“I know better than you.”

Product Managers, you are going to hear those dreaded words from a stakeholder at some point in your careers. I sure have. (And by stakeholder, I mean the decision maker, whether they are part of the company you’re currently at or a client.)

You know what follows next: 

  • All the research you’ve carefully invested into understanding the product’s users 
  • The time and effort you’ve made to uncover that hidden customer insight 

. . . it’s all tossed aside in favor of the stakeholder’s gut feel, sometimes based on their position of founding and running a business. You sigh deeply and realize that the key decision maker was never going to change their thinking all along, and your work was an exercise in wasted money and time. Or maybe it wasn’t. 

So what are you going to do about it?

Well, first off, take a deep breath. Your work might not be wasted after all. And if your effort was rejected for a whimsical reason, remember, it’s not about you


Put yourself and your understandable frustration aside and try to put yourselves in the shoes of your stakeholder. What might have motivated them to respond that way? 

Sometimes, fear is the motivator. Fear of the unknown. Fear of living up to public and investor expectations. Fear of changing a product feature that has been developed and is testing well. Sometimes ego is the motivator. And then, there are times when a miscommunication has occurred – either you didn’t share your ideas clearly, the decision maker misinterpreted your thinking, or both.

Figure out the motivation, and try to address it. You might be able to make progress and chip away at the pushback. Just maybe.

I was once meeting with a decision maker to discuss a roll-out plan for some new features being designed for a new product. I had developed a product roadmap that included a few key features that our team was confident would have the most impact, while also taking into consideration our development cadence and timeline, at which we were bound. We shared our recommendations, rooted in careful user research and data.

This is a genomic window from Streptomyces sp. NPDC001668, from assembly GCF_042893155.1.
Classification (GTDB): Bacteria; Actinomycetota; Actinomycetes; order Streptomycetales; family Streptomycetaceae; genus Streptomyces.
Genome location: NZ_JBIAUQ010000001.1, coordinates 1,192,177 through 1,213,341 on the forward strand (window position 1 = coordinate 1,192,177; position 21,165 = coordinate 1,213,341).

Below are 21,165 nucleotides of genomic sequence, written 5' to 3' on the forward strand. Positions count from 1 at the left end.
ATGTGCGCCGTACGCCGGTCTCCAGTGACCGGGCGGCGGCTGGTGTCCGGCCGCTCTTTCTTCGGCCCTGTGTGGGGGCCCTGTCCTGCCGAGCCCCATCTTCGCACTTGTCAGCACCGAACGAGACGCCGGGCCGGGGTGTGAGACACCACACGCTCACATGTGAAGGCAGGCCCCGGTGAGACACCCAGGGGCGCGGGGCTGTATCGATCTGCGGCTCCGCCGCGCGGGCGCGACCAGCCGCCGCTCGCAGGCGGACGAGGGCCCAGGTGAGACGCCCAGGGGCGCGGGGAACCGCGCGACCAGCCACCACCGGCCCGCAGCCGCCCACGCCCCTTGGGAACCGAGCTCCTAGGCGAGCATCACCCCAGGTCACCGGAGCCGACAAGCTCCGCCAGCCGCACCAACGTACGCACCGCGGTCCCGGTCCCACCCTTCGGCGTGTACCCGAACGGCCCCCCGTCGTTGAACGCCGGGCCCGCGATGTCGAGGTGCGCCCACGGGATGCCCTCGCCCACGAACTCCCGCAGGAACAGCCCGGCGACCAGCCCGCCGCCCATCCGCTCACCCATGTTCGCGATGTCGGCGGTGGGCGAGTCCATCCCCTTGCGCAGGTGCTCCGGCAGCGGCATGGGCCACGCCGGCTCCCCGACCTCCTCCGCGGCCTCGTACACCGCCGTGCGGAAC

A pause filled the air as we awaited the decision maker’s reaction.

“We need all the features,” they replied. Not just the features we recommended, but every conceivable feature we’d originally considered in the backlog. 

The request was just not feasible. But the decision maker emphasized how they know their users. Yep, they made the dreaded, “ I know better than you,” statement despite the queue of research results opposing their assumptions. They were sold on the fact that the product could not and would not be launched, without having all features built.

I sensed that we were just not on the same page because of a misunderstanding over what our team could and should deliver. So, that evening, I created a completely new product roadmap that included the delivery of every possible feature the stakeholder wanted. I knew the roadmap was technically a nonstarter. Based on our burndown rate, there was no way our current team make-up was going to execute on the roadmap, as revised. However, this was my way to show the stakeholder how the deadlines, deliverables, and cost would change dramatically if we attempted to deliver what the client wanted. The only way we would be able to squeeze it all in would be for the entire development team to put in work 24/7 and literally not sleep. I had to spend an entire night on my own time to create the roadmap, but this solution worked. It wasn’t just my opinion anymore. It was visualized. It was documented proof.

Could this all have been avoided if the stakeholder trusted their team to align to the product goals, user goals, and business goals?

You may have other options, based on how you read the situation.


We learned by empathizing with the stakeholder that leading with data doesn’t always attract the buy-in you’re attempting to gain.  We also learned that this decision maker could be influenced by emotional reasons such as ego. We are, in fact, emotional beings and I believe there is such a thing as persuasion for positive outcome. 

In this case, you may need to find an ally who can help you – someone who may have more of the stakeholder’s emotional trust than you do. And, yes, coming to this realization and choosing this option can be humbling. Teamwork makes the dream work, am I right?

If the stakeholder is afraid of your idea because they didn’t think of it, you may need to conduct additional testing with the users – and then involve the decision maker, so that they feel like they have a stake in the idea. 

At the end of the day, Product Managers need to have the best interest of the user while keeping the product team’s morale high. Burn out is a thing and we don’t want that. 


Another option may very well be walking away. And not just walking away from the project. You may need to walk away from the relationship. Unfortunately, the discord can reveal deeper problems with the organization itself. Watch what’s happening around you. Are you getting paid reliably? How are your benefits? What’s the quality of your life? Are you consistently working nights and weekends without a chance for time-off? You might not realize it, but you may be in a toxic environment.

It’s not always easy to leave. Like the decision maker who shot down your idea, you might be afraid of the unknown, too. What happens if you make the wrong decision? How marketable are you?

These are all understandable fears. But a toxic situation is hurting you more than you know. 

Maybe that “I know better than you” moment is an isolated one. But if it’s more than that, then you may have a bigger issue on your hands. 

Whatever you do and  whatever the nature of the conflict, exercise self-care. That’s always the right answer.